NEWS

ENVIRONMENTAL ACTIVIST, DESMOND MAJEKODUNMI ENDOWS UNIVERSITY


An endowment has been added to the list of goodwill coming the way of the Federal University of Agriculture Abeokuta (FUNAA) with three special species of seedlings, namely: Tenera Oil Palm, Gmelina and Ekki by the renowned environmental activist and founder of Lufasi Nature Park, Mr. Desmond Majekodunmi.

The Vice Chancellor, Prof. Kolawole Salako has described the gesture as apt, particularly at this point in time when the world is advocating for conservation and restoration of forests to mitigate the challenges of climate change.

According to the Vice Chancellor, the endowment would combat the negative effects of deforestation, forest degradation and create multiple benefits for the ecosystems while also serving as a source of revenue for the University. He revealed that although the University has a variety of tree species and plantations across various locations and that the donation was well appreciated, assuring that the seedlings would be properly utilised.

He encouraged members of the University community to maintain and maximise resources, noting that the endowment could be used to leverage on how to stop encroachment. According to him, “The lack of continuity is killing the University and people do not just care. We are not maximising our resources very well and we need to pay more attention to this as a University because it got to a point where people were selling off some of our Gmelina trees around Mawuko without our knowledge, but thanks to the vigilance of the security (personnel), who patrol there regularly, we were able to apprehend the culprit”, he said.

Corroborating the Vice Chancellor, the Director, Directorate of University Farms (DUFARMS), Mr. Joseph Olobashola disclosed that Mr. Majekodunmi chose FUNAAB as one of the institutions to support with the tree species because of his concern about the way the environment was getting depleted. He added that Majekodunmi was greatly alarmed with the fact that some useful tree species were already going into extinction because of illegal felling hence, his support for afforestation of the environment and propagation of endangered species.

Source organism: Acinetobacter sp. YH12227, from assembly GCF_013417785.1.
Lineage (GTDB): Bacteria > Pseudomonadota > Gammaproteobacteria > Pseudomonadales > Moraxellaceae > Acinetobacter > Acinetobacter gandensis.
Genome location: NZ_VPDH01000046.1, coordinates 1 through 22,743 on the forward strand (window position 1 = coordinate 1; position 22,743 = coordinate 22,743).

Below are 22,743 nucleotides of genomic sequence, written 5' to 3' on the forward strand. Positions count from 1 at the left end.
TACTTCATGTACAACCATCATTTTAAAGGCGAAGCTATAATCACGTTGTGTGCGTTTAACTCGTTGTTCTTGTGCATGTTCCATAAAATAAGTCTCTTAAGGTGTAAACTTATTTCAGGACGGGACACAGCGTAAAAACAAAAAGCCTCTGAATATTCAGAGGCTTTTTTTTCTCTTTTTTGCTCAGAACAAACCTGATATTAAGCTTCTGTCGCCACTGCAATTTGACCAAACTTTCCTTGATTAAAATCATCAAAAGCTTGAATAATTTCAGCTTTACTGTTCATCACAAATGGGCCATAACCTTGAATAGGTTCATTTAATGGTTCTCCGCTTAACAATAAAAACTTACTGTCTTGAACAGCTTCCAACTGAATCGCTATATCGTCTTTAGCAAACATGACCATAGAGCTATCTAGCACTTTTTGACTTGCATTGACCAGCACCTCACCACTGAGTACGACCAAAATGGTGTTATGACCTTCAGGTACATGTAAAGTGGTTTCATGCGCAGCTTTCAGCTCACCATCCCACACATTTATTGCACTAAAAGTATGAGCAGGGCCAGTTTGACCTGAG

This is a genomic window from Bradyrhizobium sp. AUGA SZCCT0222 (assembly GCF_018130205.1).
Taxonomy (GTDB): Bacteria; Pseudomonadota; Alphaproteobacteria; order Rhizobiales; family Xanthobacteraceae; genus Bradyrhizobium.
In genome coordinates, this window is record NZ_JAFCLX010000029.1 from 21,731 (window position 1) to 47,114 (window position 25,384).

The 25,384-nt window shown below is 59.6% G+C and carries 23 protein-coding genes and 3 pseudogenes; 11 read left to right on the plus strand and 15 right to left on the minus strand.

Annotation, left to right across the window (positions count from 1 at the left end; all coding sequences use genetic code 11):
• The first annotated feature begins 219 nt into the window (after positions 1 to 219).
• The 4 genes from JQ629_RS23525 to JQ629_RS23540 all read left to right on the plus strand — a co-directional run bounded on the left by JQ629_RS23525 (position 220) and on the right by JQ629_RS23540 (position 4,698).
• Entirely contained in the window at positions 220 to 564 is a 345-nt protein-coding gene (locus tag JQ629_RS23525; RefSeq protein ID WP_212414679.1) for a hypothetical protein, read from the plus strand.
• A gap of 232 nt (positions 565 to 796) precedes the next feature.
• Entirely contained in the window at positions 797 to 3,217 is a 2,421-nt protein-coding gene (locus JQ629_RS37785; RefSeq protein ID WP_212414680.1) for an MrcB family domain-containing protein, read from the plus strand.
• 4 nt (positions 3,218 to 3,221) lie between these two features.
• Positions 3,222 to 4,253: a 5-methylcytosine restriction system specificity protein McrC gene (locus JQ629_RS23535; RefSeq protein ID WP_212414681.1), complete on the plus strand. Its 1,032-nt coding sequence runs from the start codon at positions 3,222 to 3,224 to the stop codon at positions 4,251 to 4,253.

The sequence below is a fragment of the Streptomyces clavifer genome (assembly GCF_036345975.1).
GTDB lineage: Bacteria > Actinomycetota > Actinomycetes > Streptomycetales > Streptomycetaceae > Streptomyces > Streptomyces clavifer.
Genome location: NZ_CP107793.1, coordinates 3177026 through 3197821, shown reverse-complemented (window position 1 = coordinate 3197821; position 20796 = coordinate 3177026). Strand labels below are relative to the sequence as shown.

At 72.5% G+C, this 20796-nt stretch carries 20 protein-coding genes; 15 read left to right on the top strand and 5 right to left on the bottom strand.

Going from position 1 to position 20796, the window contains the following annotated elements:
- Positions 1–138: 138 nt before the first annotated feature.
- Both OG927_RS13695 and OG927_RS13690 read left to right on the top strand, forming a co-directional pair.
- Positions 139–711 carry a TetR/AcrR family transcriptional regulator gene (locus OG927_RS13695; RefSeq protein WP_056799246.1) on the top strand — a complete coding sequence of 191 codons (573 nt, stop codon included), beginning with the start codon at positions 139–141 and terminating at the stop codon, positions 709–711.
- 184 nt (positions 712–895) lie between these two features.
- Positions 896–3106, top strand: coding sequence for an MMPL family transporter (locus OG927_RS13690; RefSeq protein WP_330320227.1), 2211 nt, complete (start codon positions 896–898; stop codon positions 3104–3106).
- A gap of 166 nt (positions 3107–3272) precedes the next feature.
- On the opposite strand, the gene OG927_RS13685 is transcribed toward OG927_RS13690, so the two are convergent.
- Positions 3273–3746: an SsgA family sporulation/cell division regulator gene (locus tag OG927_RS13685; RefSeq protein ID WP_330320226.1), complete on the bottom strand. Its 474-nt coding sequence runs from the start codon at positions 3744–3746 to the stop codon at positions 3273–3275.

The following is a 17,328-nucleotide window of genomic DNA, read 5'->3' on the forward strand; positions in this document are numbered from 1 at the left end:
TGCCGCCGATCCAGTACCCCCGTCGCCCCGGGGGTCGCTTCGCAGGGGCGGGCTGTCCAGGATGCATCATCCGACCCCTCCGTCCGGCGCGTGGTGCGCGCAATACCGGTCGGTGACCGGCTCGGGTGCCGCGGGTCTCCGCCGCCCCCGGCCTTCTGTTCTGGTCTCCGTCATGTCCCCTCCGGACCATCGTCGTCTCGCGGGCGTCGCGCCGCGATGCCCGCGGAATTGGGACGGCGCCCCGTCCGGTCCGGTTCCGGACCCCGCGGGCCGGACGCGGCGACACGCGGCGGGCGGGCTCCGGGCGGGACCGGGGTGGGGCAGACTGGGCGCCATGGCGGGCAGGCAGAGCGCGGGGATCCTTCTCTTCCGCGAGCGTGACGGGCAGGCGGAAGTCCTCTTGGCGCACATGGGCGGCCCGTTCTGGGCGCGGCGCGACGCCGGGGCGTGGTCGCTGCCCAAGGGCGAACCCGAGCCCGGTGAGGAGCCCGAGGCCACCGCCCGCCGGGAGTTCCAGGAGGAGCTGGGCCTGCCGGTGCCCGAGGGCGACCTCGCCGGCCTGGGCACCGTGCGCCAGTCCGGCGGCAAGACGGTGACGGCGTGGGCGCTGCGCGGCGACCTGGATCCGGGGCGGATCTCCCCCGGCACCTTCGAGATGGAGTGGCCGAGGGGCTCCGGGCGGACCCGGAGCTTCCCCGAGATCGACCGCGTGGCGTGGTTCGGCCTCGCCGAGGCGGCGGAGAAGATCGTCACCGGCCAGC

Describing the various tree species that were donated, the Director said the Tenera Oil Palm species was the most preferred oil palm used for commercial plantation in Nigeria. Gmelina was one of the soft woods used in agro forestry for the paper industry and timber industry. While Ekki is an indigenous tree species, which is commonly used for the construction of bridges, buildings, marine, and application flooring, among others.

The Director noted that although oil palm was not new, the University was willing to learn from the donated Tenera species, which is the second generation of the crop.

According to him, “Already, we have 70 acres of first generation Tenera species and that is where we get our Oil Palm for our oil production. So an additional eight acres would help expand it. The good thing is that it is bringing another species of Tenera to look at and we might actually learn from it”.

He further revealed that students would be carried along in this new development, stressing that the crops would be used for teaching, research and learning purposes for them to be able to benefit.

According to him, “There is the teaching component for students to learn from. So, the availability of some of these things can also increase the scope of available plant species that we have on campus”.

Desmond Majekodunmi is the son of late Chief (Dr.) Moses Majekodunmi, Nigeria’s First Republic Minister of Health,

Categories: NEWS

Leave a Reply

Please log in using one of these methods to post your comment:

WordPress.com Logo

You are commenting using your WordPress.com account. Log Out /  Change )

Google photo

You are commenting using your Google account. Log Out /  Change )

Twitter picture

You are commenting using your Twitter account. Log Out /  Change )

Facebook photo

You are commenting using your Facebook account. Log Out /  Change )

Connecting to %s

This site uses Akismet to reduce spam. Learn how your comment data is processed.